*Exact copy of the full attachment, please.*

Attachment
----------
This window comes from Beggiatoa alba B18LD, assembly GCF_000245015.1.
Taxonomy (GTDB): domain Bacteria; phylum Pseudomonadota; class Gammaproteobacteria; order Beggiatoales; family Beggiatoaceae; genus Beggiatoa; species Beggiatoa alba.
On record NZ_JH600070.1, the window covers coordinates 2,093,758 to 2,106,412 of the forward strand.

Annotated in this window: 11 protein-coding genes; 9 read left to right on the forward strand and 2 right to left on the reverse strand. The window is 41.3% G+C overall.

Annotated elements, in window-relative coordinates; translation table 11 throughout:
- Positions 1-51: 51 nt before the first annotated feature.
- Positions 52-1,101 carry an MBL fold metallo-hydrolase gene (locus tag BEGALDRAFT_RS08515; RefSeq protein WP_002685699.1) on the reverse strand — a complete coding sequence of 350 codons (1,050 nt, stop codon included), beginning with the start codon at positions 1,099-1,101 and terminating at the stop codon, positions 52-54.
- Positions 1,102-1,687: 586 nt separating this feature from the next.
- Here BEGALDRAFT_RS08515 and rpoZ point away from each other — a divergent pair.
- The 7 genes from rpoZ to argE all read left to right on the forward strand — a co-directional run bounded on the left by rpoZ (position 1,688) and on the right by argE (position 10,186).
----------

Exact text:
This window comes from Beggiatoa alba B18LD, assembly GCF_000245015.1.
Taxonomy (GTDB): domain Bacteria; phylum Pseudomonadota; class Gammaproteobacteria; order Beggiatoales; family Beggiatoaceae; genus Beggiatoa; species Beggiatoa alba.
On record NZ_JH600070.1, the window covers coordinates 2,093,758 to 2,106,412 of the forward strand.

Annotated in this window: 11 protein-coding genes; 9 read left to right on the forward strand and 2 right to left on the reverse strand. The window is 41.3% G+C overall.

Annotated elements, in window-relative coordinates; translation table 11 throughout:
- Positions 1-51: 51 nt before the first annotated feature.
- Positions 52-1,101 carry an MBL fold metallo-hydrolase gene (locus tag BEGALDRAFT_RS08515; RefSeq protein WP_002685699.1) on the reverse strand — a complete coding sequence of 350 codons (1,050 nt, stop codon included), beginning with the start codon at positions 1,099-1,101 and terminating at the stop codon, positions 52-54.
- Positions 1,102-1,687: 586 nt separating this feature from the next.
- Here BEGALDRAFT_RS08515 and rpoZ point away from each other — a divergent pair.
- The 7 genes from rpoZ to argE all read left to right on the forward strand — a co-directional run bounded on the left by rpoZ (position 1,688) and on the right by argE (position 10,186).